Elizabeth Shakman Hurd, Associate Professor of Political Science at Northwestern University warns of the damage that can be done by the United States’ emphasis on Religious Freedom in foreign policy, but a lot of what she says can also be applied to religious freedom and equality of religions here in the United States. In an interview with Religion News Service last year, Hurd said, “When the United States promotes religious freedom and pursues religious engagement, groups that favor American political, economic and strategic interests are likely to be engaged and promoted, while those that the U.S. disfavors are likely to be classified as cults or extremists and cast aside. In this scenario, it’s surprisingly easy for the particular version of a religion that the U.S. supports to carry more weight politically than others.” She goes on to say that by “emphasizing and privileging religion as a fixed, stable, and politically and legally meaningful category”, we risk solidifying the divisions of difference that Religious Freedom advocacy work is often designed to heal. She discusses the ways in which people are marginalized by our use of religion as a category for promoting rights and freedom, rather than emphasizing human rights more broadly, and the political nature of how religion is defined and utilized. Much of what Hurd warns against and outlines in her work on Religious Freedom is relevant to the categorization of Humanism as a religion last week.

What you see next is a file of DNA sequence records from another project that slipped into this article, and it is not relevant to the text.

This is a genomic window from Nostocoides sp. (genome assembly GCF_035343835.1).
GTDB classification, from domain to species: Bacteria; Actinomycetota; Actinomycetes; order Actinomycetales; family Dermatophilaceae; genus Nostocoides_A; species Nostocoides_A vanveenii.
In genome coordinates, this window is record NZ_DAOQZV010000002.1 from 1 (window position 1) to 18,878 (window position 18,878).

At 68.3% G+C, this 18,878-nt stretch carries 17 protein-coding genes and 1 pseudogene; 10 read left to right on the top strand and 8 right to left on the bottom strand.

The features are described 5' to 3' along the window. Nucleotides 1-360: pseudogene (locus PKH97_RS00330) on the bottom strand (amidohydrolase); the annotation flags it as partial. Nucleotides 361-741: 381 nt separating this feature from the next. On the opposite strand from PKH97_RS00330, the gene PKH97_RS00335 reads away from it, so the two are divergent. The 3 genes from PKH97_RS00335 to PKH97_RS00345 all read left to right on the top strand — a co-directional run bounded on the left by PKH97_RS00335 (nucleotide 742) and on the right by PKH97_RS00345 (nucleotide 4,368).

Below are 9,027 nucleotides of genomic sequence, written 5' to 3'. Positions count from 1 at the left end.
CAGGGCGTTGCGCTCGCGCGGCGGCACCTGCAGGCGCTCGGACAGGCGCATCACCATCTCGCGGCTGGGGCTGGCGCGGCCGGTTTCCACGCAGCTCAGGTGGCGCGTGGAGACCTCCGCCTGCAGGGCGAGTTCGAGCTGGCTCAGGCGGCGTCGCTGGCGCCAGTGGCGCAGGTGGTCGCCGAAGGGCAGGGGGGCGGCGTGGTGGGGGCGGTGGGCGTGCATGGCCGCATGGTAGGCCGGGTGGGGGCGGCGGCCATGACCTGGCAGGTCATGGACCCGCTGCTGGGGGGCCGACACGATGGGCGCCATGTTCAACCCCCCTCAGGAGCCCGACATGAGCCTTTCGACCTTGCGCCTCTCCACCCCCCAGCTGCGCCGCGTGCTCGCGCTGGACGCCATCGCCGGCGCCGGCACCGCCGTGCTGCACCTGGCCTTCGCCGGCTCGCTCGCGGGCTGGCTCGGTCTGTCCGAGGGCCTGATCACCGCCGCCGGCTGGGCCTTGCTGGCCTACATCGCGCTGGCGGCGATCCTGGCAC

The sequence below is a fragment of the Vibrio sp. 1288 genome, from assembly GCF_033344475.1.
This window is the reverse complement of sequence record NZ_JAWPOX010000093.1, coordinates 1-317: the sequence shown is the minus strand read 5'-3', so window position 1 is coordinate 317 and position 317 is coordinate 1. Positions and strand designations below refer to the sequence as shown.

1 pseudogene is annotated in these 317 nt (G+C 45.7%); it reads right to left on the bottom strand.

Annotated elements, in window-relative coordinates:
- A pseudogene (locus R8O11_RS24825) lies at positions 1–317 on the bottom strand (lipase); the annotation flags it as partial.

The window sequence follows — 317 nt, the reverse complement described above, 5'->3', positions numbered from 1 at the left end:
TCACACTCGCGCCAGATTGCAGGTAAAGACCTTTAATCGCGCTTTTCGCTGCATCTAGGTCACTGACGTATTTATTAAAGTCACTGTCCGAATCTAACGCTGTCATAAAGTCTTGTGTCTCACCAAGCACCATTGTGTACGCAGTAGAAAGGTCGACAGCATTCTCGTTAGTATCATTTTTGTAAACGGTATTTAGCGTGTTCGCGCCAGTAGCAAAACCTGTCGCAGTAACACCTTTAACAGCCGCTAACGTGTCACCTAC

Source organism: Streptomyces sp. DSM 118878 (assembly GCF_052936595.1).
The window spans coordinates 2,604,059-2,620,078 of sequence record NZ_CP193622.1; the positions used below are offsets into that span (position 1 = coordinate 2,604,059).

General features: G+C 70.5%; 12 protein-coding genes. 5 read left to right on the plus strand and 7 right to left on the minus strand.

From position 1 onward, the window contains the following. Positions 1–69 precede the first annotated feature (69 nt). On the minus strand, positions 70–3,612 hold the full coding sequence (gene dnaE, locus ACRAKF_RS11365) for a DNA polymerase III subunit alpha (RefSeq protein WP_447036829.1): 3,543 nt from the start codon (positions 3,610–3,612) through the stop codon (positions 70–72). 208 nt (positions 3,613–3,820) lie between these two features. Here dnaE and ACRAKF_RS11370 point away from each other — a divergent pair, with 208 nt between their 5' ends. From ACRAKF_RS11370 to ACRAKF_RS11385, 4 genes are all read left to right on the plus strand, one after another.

New language might help. I have made a case for Humanists claiming words like sacred for our own, meaningful use, but religion itself is a term with so many layers of politics, history, and individualized personal meaning that it might be too difficult to untangle and refresh. It’s a word that is often useful, but also can be problematic. With students I sometimes opt for “religious tradition” or “religious practice” as opposed to “religion” on its own, and have found that for many the qualification can be welcoming. It’s not so different from my comfort claiming Secular Humanism as my religious affiliation, yet hesitating to call it my religion.
Maybe we need to reconsider our categories. With our new official status, Humanists must continue to fight for the equal human rights of everyone. It’s a victory for Humanists that we have greater access to resources that will allow us to better serve our community members in a variety of settings, and my purpose here is not to belittle the gains that have been made. It would be a greater victory to abolish the system that privileges certain beliefs over others in the first place, regardless of how we’re categorized and separated by definitions.
This image of Joseph-Nicolas Robert-Fluery’s painting, Galileo Before the Holy Office, is used by permission of Wikimedia Commons.